Master Sgt. Brian Bass, 442nd Maintenance Squadron, earned the Air Force's "Hog Star" award for outstanding contribution to the overall improvement for the combined Air Force. (Courtesy photo) Full size


Thursday, March 26, 2009

End of an era - The last A–10 leaves the 110th Fighter Wing

110th Fighter Wing members line up in the snow to watch the last A–10C jet, serial number 80-0258, take its final flight from the Battle Creek Air National Guard Base on Thursday, February 19, 2009. The jet will arrive to its new home, Selfridge Air National Guard Base joining the rest of the fleet which started leaving back in November. (Photo by Master Sgt. Dale Atkins - extracted from PDF file) Full size

Click to enlarge

By Tech. Sgt. Jonathan Stein

On the morning of Thursday, Feb. 19, 2009, the 110th Fighter Wing's last A–10C took off for Selfridge Air National Guard Base to serve with the 127th Wing. The departure of the aircraft, tail number 258, marked the end of an era at Battle Creek Air National Guard Base and the beginning of a new one for Selfridge. This particular A–10 had a lot of history with the 110th Fighter Wing as it lost part of an engine to an enemy missile during the 110th's 2003 deployment in support of Operation Iraqi Freedom.

Unlike the November fini–flights, and the upcoming farewell ceremony in July, the event was not attended by family and friends, local politicians or the media. It was just attended by those around the base who wanted to watch 18 years of history taxi out to the runway and make a final take off.

Col. Ronald Wilson, the 110th Operations Commander, was present with his new C–21 patch on the uniform, and while he is prepared for the new missions ahead it is hard to shake off around 3000 flying hours in the A–10 including close to four years of
active duty, and three major confl icts abroad with Kosovo, Iraq and most recently Afghanistan.

"Guys who fly the A–10 have a unique mission," said Colonel Wilson, "we provide close air support and no other aircraft can do as great a job." His fini-flight took place last November and he said that climbing out of the cockpit for the very last time was tough. "That flight was a quiet one with many of the pilots reflecting on their experience with the A–10" said Colonel Wilson.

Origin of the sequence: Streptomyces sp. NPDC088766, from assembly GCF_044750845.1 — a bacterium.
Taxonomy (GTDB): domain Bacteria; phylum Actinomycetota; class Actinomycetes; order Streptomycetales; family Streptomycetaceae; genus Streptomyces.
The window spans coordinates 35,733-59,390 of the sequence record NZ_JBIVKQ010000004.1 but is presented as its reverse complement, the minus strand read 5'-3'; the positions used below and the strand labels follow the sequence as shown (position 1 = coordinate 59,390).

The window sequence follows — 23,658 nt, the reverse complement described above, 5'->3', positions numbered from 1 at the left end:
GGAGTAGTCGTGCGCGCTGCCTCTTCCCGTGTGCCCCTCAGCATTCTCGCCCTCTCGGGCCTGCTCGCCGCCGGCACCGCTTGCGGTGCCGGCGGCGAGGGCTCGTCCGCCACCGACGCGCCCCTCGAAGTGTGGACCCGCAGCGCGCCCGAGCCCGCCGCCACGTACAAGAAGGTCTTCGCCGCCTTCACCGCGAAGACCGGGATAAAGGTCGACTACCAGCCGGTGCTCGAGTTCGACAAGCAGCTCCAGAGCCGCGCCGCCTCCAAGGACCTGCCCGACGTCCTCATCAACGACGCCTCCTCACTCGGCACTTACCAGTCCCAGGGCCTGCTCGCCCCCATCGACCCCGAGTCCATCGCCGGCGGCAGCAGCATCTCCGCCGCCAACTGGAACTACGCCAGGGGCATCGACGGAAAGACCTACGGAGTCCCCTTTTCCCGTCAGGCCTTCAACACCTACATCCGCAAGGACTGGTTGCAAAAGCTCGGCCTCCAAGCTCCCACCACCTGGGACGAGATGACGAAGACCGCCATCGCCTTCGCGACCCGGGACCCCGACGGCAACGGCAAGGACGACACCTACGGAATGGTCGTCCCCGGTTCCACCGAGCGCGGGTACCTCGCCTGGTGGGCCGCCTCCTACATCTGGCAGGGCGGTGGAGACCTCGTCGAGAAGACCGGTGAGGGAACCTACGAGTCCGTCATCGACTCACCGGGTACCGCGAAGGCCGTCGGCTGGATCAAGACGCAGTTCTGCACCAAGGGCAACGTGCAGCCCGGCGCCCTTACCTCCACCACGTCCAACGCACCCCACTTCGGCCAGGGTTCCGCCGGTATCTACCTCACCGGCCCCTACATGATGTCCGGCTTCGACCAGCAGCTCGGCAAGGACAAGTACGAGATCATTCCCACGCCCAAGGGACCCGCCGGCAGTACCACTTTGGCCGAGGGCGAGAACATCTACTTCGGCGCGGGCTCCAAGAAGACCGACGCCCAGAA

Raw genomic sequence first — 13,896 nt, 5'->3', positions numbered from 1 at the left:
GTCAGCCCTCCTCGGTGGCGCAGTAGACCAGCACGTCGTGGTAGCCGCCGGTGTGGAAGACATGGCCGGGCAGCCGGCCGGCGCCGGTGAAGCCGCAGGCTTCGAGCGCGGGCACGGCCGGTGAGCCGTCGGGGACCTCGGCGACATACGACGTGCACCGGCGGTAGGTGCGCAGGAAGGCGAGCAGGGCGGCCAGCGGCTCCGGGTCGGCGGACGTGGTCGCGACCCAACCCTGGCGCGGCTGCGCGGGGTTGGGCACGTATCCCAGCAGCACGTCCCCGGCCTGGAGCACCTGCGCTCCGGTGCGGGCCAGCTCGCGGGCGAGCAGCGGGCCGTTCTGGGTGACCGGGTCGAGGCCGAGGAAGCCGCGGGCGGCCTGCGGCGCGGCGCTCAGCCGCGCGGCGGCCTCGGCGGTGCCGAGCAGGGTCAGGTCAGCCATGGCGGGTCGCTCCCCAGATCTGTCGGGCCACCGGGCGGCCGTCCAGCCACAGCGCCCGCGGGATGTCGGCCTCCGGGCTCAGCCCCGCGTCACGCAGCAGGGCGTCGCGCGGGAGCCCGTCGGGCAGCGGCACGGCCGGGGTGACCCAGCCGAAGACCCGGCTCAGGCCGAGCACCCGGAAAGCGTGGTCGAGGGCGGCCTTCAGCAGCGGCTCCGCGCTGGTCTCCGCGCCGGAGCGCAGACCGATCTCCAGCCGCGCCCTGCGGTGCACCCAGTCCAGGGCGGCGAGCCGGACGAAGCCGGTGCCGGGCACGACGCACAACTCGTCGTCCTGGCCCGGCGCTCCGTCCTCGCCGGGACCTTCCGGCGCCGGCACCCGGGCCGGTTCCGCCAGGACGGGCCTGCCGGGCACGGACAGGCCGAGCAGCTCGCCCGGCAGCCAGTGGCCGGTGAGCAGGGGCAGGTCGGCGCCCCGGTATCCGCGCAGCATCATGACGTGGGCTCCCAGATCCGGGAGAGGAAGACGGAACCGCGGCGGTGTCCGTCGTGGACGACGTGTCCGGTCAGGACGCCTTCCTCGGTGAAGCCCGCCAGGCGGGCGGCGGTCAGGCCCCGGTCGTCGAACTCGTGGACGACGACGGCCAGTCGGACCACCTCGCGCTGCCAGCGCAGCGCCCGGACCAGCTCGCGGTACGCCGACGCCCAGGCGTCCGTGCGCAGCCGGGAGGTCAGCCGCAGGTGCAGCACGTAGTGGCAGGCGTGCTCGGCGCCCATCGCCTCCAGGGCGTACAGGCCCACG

The building that holds the 110th Operations Group is filled with A–10 memorabilia that includes models, pictures, the warthog mascot and more. As the C–21 gains more time on this base the A–10 related items will likely live on in a hallway somewhere in the building. There was talk of giving some of it to Selfridge, but it was determined they have their own memories to make.

The dining facility happens to hold a piece of 258. When the 110th Fighter Wing took the A–10 over to support Operation Iraqi Freedom, Maj. Gary Wolfe was piloting the aircraft when an enemy surface–to–air missile struck the engine. He managed to get the aircraft back to Talil Air Base and a small part of that moment is on display and will remain there now with the actual aircraft across the state.

When Battle Creek first received the A–10 Warthog in 1990, times were different. "The aircraft was camouflaged, nothing was digital, pilots were still looking at paper maps, and eventually things got upgraded from the A–10A to the A–10C," said Colonel Wilson.

"Battle Creek was the only unit to go to one theater of operation and move to another. We did this most recently when we were in Iraq for 10 days and found out we had a new mission in Afghanistan. We have done these three times and are the only unit to ever have done so," said Colonel Wilson.

As the last A–10 took off one might think it quietly closed the final chapter of a story and mission like no other, but the farewell ceremony coming up in July will give the A–10 the necessary dedication it deserves.

A–10C Pilot Major Shawn Holtz takes his final 'step' to the the last A–10C jet, serial number 80-0258, at Battle Creek Air National Guard Base. Major Holtz flew the aircraft to its new home, Selfridge Air National Guard Base on February 19th, 2009. (Photo by Master Sgt. Dale Atkins - extracted from PDF file)

Note: This news article appeared in 110th Fighter Wing's base newspaper Jetstream Journal, April 2009 public online PDF issue. Source